Just imagine…you’re an awkward 12 year old who rarely-if ever-sees your father, you just found out he’s dead, but don’t know how or why, and then BAM - the entire county finds out at the same time you do. I don’t remember getting back up. I remember stealing a Camel Light from my brother. I remember the feeling of the thick smoke rolling across my tongue and down my throat, filling my shitty, asthmatic lungs. I remember stealing a wine cooler from my mom. It was blue. It was disgusting, but kind of not. I remember parts of the first funeral. The church was so full, people were standing outside and in the doorways. I remember the feeling of my nana’s hand on mine. She had the softest, thinnest skin. I counted her veins. I remember hearing, “look at that poor girl with her grandmother”, and “I know, isn’t it the saddest thing you’ve ever seen?”. The preacher walked out. Everyone fell silent. You could hear his footsteps echoing throughout the church. He cleared his throat and started digging through his pockets. He pulled out a pair of sunglasses and slid them over his eyes. “We’re gonna do this Dave’s way”, he said. My dad’s uniform was a bandana, a concert t-shirt, khaki shorts, flip flops and a Camel Light. At the end of the service, the preacher asked if anyone had a story they’d like to share about my father. I only recall one. An older black gentleman with a soft voice stood up. He held his hands together around the front of his waist. “Dave was the coolest guy I ever met. He was always makin’ mixed tapes for me. Any time I was down, or he just felt like there was music I had to hear - a new tape”. That was my pops. A man with a record collection no one could rival. A custom (self) built cassette unit with record space at the bottom…every single album with a sticker, with a number on it, that was recorded in a notebook. We all know where my OCD comes from. There was another funeral in his home town of Christiana, Tennessee. Don’t remember it. I do, however, remember my first day back to school, months later. I walked into my English class. The teacher who will forever be my first love, Mr. Horton, tried to make it as easy on me as possible. I sat down in my desk, and as he started his lesson, there was a tap on my shoulder. “Where have you been for so long?” I didn’t know what to say…I had never done this before. “My dad died”. She quickly snapped back, “What?! How?!”. Again…I had never done this before, so, I was me. I was honest. “He killed himself”. This stupid young girl would never know the impact what she was about to say would have on me for the rest of my life. “You know, people who kill themselves go to hell”.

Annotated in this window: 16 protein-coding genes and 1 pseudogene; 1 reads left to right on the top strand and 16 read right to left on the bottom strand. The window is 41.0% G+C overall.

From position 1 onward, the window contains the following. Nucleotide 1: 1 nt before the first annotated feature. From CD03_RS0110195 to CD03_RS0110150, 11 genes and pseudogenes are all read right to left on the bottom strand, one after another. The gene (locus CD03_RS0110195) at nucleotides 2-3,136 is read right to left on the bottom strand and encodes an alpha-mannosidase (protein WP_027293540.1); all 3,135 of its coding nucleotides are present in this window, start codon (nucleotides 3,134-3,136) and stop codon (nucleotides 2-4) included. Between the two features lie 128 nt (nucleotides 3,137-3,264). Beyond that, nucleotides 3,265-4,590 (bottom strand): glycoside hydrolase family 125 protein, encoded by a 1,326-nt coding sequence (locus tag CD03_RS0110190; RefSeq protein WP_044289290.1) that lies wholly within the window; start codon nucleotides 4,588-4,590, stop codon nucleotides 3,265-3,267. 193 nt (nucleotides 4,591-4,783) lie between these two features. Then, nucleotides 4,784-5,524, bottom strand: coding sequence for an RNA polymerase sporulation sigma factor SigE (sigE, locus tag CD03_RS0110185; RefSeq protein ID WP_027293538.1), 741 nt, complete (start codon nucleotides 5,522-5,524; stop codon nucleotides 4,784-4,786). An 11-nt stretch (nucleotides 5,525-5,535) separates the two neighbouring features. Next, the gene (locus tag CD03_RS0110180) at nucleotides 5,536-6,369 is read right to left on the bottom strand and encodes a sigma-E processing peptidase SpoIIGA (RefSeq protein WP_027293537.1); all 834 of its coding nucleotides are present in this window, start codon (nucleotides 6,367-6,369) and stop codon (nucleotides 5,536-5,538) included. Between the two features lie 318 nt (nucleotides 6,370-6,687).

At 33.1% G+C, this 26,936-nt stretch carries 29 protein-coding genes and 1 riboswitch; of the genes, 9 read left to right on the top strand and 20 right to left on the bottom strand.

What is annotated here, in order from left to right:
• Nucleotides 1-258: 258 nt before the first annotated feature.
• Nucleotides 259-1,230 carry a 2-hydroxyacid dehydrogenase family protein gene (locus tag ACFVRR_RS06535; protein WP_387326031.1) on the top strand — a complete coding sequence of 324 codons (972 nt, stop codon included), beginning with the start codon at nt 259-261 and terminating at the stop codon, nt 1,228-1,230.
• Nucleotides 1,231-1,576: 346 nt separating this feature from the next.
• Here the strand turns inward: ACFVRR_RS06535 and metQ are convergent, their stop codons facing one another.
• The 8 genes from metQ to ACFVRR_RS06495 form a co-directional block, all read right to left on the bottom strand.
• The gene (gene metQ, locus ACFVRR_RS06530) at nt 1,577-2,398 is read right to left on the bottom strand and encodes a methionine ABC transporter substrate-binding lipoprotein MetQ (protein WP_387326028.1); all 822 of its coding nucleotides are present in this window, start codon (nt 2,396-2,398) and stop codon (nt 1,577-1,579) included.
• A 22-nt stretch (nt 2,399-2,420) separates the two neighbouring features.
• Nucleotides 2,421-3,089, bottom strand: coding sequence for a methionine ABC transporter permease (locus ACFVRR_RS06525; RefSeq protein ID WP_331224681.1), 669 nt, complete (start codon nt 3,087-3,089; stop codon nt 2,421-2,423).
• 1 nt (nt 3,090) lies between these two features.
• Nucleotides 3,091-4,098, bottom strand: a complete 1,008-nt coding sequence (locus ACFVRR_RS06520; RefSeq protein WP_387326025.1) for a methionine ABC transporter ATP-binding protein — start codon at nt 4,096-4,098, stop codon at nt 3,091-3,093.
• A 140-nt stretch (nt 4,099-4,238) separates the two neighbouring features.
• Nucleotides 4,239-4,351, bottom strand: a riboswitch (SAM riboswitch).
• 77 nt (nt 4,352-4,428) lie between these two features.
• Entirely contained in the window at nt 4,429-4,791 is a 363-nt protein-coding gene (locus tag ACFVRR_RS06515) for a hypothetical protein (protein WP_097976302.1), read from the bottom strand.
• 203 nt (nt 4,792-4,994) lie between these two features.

In the years following, I lost count of the number of close friends and acquaintances who took their lives. I still couldn’t sit down and make a list if you paid me. It’s that many…and it’s still happening.
In order to save you from spending the next year of your life reading this instead of living, I suppose it’s on to the next life-altering suicide. Jesus…what a sentence.